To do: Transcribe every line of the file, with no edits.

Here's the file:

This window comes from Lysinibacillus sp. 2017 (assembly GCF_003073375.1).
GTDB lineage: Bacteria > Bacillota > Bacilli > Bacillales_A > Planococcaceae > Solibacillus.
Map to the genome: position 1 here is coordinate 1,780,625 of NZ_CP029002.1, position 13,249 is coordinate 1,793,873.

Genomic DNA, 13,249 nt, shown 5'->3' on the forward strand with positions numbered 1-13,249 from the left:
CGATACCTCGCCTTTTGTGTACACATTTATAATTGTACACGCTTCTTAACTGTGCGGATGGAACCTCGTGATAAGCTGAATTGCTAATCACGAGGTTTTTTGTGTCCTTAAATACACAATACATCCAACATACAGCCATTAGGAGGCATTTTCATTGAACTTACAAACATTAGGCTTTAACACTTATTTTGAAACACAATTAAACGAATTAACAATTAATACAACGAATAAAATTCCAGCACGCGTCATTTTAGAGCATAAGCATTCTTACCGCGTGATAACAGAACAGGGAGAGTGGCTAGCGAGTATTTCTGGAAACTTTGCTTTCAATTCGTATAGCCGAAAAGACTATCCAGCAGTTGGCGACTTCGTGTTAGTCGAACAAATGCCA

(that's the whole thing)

This window comes from Lysinibacillus sp. 2017 (assembly GCF_003073375.1).
GTDB lineage: Bacteria > Bacillota > Bacilli > Bacillales_A > Planococcaceae > Solibacillus.
Map to the genome: position 1 here is coordinate 1,780,625 of NZ_CP029002.1, position 13,249 is coordinate 1,793,873.

Genomic DNA, 13,249 nt, shown 5'->3' on the forward strand with positions numbered 1-13,249 from the left:
CGATACCTCGCCTTTTGTGTACACATTTATAATTGTACACGCTTCTTAACTGTGCGGATGGAACCTCGTGATAAGCTGAATTGCTAATCACGAGGTTTTTTGTGTCCTTAAATACACAATACATCCAACATACAGCCATTAGGAGGCATTTTCATTGAACTTACAAACATTAGGCTTTAACACTTATTTTGAAACACAATTAAACGAATTAACAATTAATACAACGAATAAAATTCCAGCACGCGTCATTTTAGAGCATAAGCATTCTTACCGCGTGATAACAGAACAGGGAGAGTGGCTAGCGAGTATTTCTGGAAACTTTGCTTTCAATTCGTATAGCCGAAAAGACTATCCAGCAGTTGGCGACTTCGTGTTAGTCGAACAAATGCCA